On a Tuesday morning in a cozy, wood-lined Hell’s Kitchen recording studio known for hosting the likes of Bruce Springsteen, I watch as the New York Arabic Orchestra begins to play. The music swells and transports me to a version of 9th-century Baghdad, filled with dangerous secrets and sci-fi synth influences. This is the music of Assassin’s Creed Mirage.
Standing behind the soundboard is a man dressed in a black sweater with white dinosaurs on it. He exudes calm, despite the sharp focus in his eyes and the subtle way his ears perk up in attention at every string being plucked. This is composer Brendan Angelides, who’s worked on shows including 13 Reasons Why and Billions. This is his first video game score.
“I don’t know if I had a full scope of how big this was before I started,” Angelides tells Inverse between recording sessions. “It was very much about taking things in bite-sized chunks, one thing at a time, and going on to the next. Otherwise, you go crazy.”
Taking things one at a time culminates here, in a cathartic moment for the team. It is also the product of Ubisoft’s commitment to the music in its games, especially a pivotal title like Assassin’s Creed Mirage.
Mirage is poised to be a return to form for the long-running series and draws inspiration directly from 2007’s original Assassin’s Creed. It promises a renewed focus on the franchise’s stealth roots, after the more overt warfare of the Viking-themed Valhalla. But while Mirage looks to the series’ past for its core mechanics, Valhalla’s influence is still keenly felt here. The 2020 game went down in history as the inaugural recipient of the Grammy Award for Best Score Soundtrack for Video Games and Other Interactive Media in 2022 for the Dawn of Ragnarok DLC composed by Stephanie Economou.
Rather than adding pressure on the team, Valhalla’s musical triumph opened up new opportunities for Mirage.
“It gave us more visibility inside the development team, that music brings something very important to the game,” says audio director Etienne Marque. “It’s more helpful than anything else.”
That success already had a direct impact on the ambition and mission of Mirage. Music supervisor Simon Landry adds that “even today, being here and recording with a real orchestra” was made possible in part because of Valhalla’s success.
As the hotly anticipated next entry in Ubisoft’s crowned jewel, expectations are sky-high. I asked Angelides if he researched the franchise’s music before pitching for the job.
His response? “Honestly, no.”
“When I first started, there was a demo process to create a thing and send it in” he recounts. “Admittedly, I listened to probably 15 seconds of all the other [games]. I don’t want to be drawn too much into a particular thing. They’re going to ask me what I might do with this. It needs to be an authentic vision. I think it might have clicked for them because it did not sound like some of the other [games].”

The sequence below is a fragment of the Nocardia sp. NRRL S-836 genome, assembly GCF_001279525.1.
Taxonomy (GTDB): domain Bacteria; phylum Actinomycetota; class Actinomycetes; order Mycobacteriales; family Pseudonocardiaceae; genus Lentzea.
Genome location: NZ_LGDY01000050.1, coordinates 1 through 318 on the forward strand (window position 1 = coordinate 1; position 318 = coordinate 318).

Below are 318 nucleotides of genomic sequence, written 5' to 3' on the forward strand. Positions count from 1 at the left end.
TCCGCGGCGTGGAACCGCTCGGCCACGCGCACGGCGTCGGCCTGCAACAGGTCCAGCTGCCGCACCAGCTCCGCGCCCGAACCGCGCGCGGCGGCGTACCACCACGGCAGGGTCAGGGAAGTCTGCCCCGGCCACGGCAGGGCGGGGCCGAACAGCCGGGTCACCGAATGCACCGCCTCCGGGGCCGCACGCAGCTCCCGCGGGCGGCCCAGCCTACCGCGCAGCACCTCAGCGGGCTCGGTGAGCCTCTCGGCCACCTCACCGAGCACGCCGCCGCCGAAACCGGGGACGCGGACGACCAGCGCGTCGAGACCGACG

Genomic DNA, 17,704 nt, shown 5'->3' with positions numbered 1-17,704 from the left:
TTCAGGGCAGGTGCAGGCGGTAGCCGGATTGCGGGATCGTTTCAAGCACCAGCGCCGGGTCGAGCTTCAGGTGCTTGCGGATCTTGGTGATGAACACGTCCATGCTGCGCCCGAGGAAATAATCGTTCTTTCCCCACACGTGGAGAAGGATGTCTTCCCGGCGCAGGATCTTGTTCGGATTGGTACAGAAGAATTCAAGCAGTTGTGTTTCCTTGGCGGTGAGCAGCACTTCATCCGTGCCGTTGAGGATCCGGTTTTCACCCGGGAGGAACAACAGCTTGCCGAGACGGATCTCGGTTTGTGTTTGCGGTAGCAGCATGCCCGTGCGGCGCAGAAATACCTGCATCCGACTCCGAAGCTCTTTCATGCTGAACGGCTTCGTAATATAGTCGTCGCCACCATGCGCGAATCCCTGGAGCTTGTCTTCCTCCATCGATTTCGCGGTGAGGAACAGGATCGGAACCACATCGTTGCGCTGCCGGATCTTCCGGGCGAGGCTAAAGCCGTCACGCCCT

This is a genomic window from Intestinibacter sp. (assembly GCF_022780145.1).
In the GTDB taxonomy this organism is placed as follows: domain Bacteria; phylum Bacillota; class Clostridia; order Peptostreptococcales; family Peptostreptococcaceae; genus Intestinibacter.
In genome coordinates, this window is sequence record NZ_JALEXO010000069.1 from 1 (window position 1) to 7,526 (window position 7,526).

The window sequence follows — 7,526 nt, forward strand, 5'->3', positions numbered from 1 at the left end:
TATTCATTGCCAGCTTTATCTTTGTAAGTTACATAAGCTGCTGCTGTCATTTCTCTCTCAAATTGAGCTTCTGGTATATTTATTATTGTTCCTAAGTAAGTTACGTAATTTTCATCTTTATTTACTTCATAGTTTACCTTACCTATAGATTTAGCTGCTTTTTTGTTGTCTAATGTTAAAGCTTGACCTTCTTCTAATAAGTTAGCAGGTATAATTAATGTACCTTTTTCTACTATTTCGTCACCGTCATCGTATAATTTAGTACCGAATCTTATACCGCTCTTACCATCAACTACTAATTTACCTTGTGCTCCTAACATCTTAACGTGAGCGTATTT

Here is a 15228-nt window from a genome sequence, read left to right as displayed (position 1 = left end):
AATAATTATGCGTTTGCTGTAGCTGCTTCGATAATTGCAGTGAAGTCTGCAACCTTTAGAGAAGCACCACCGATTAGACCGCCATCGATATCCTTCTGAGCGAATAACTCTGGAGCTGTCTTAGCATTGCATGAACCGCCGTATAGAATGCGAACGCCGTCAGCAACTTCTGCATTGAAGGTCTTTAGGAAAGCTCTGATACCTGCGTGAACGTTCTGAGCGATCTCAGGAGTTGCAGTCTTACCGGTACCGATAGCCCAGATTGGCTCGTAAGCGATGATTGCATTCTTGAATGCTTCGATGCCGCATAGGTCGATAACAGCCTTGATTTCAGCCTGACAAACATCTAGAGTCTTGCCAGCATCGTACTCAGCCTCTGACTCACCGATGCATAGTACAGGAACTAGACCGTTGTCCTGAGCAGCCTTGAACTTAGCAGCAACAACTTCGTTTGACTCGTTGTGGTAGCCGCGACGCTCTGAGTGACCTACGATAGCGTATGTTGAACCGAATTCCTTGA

The back-to-basics approach of Mirage also does away with the open-world RPG elements the series has relied upon since 2017’s Origins. This time, the game will take place in just one city – Baghdad. Ninth-century Baghdad was a thriving center of culture, a defacto capital during the Islamic Golden Age. Angelides's research on this era led to the defining theme of the city’s sound being “liveliness.”
“There's a sonic imprint that feels cohesive,” says Angelides, “making sure that Baghdad is a beautiful tapestry with a darker side sneaking around.” This darker side is the enduring conflict of the series — that of the Assassins and the Templars.
Mirage will put players in the shoes of protagonist Basim, who returns from a supporting role in Valhalla. But unlike the weathered assassin we see in that game, Basim begins Mirage as a novice. A major goal of the score was to reflect the journey from, as Angelides puts it, “fumbling innocence to a more refined kîller.” He adds, “By the end, the sonic palette is still cohesive but it is a whole other side of the coin.”
In order to capture both Basim and Baghdad through sound, Angelides collaborated extensively with Layth Sidiq, a violinist and the artistic director of the New York Arabic Orchestra. Sidiq connected Angelides with other musicians and helped him refine the sound profile of the game, one with a heavy focus on strings mixed with traditional Arabic musical instruments like the oud. Angelides held onto the sci-fi premise of Assassin’s Creed by weaving electronic synth into the more historical instruments.
The combination of research, collaboration, and experimentation is unlike anything “achieved before for an Assassin’s Creed game” says Landry. The end result, Landry believes, will help players immerse themselves in the stealth-focused gameplay, keeping them in the “predatory mindset” of an assassin.
Letting the music wash over me as I sat in the sound booth, I was transported from the foggy weather of Manhattan to the heat of a Baghdad day filled with lively bustle. None of that is possible without the strong commitment to collaboration from Angelides and the team at Ubisoft.
“If we are going to do this, we have to make sure that we are hiring a group of people that live and breathe this culture and can actually represent it,” Angelides says.